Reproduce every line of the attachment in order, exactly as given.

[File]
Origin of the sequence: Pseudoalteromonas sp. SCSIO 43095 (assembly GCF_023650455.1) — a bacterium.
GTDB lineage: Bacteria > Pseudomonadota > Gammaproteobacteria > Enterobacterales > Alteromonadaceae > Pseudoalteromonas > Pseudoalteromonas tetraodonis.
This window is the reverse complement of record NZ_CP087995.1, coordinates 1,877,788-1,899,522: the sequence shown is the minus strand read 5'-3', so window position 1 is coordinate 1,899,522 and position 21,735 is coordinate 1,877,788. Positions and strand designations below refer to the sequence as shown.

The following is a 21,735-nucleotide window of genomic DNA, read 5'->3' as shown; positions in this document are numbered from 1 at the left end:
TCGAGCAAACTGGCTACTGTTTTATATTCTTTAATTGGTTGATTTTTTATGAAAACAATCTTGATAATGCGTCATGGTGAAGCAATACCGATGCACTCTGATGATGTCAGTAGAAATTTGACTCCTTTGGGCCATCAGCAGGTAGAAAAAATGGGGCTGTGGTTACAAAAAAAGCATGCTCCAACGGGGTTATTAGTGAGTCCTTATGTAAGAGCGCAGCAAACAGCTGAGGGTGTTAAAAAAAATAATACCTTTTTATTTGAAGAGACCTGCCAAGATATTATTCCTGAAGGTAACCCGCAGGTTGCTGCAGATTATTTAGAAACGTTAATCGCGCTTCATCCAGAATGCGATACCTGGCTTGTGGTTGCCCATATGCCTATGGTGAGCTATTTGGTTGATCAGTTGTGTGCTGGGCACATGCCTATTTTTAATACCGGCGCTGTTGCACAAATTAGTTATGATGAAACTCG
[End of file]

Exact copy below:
Origin of the sequence: Pseudoalteromonas sp. SCSIO 43095 (assembly GCF_023650455.1) — a bacterium.
GTDB lineage: Bacteria > Pseudomonadota > Gammaproteobacteria > Enterobacterales > Alteromonadaceae > Pseudoalteromonas > Pseudoalteromonas tetraodonis.
This window is the reverse complement of record NZ_CP087995.1, coordinates 1,877,788-1,899,522: the sequence shown is the minus strand read 5'-3', so window position 1 is coordinate 1,899,522 and position 21,735 is coordinate 1,877,788. Positions and strand designations below refer to the sequence as shown.

The following is a 21,735-nucleotide window of genomic DNA, read 5'->3' as shown; positions in this document are numbered from 1 at the left end:
TCGAGCAAACTGGCTACTGTTTTATATTCTTTAATTGGTTGATTTTTTATGAAAACAATCTTGATAATGCGTCATGGTGAAGCAATACCGATGCACTCTGATGATGTCAGTAGAAATTTGACTCCTTTGGGCCATCAGCAGGTAGAAAAAATGGGGCTGTGGTTACAAAAAAAGCATGCTCCAACGGGGTTATTAGTGAGTCCTTATGTAAGAGCGCAGCAAACAGCTGAGGGTGTTAAAAAAAATAATACCTTTTTATTTGAAGAGACCTGCCAAGATATTATTCCTGAAGGTAACCCGCAGGTTGCTGCAGATTATTTAGAAACGTTAATCGCGCTTCATCCAGAATGCGATACCTGGCTTGTGGTTGCCCATATGCCTATGGTGAGCTATTTGGTTGATCAGTTGTGTGCTGGGCACATGCCTATTTTTAATACCGGCGCTGTTGCACAAATTAGTTATGATGAAACTCG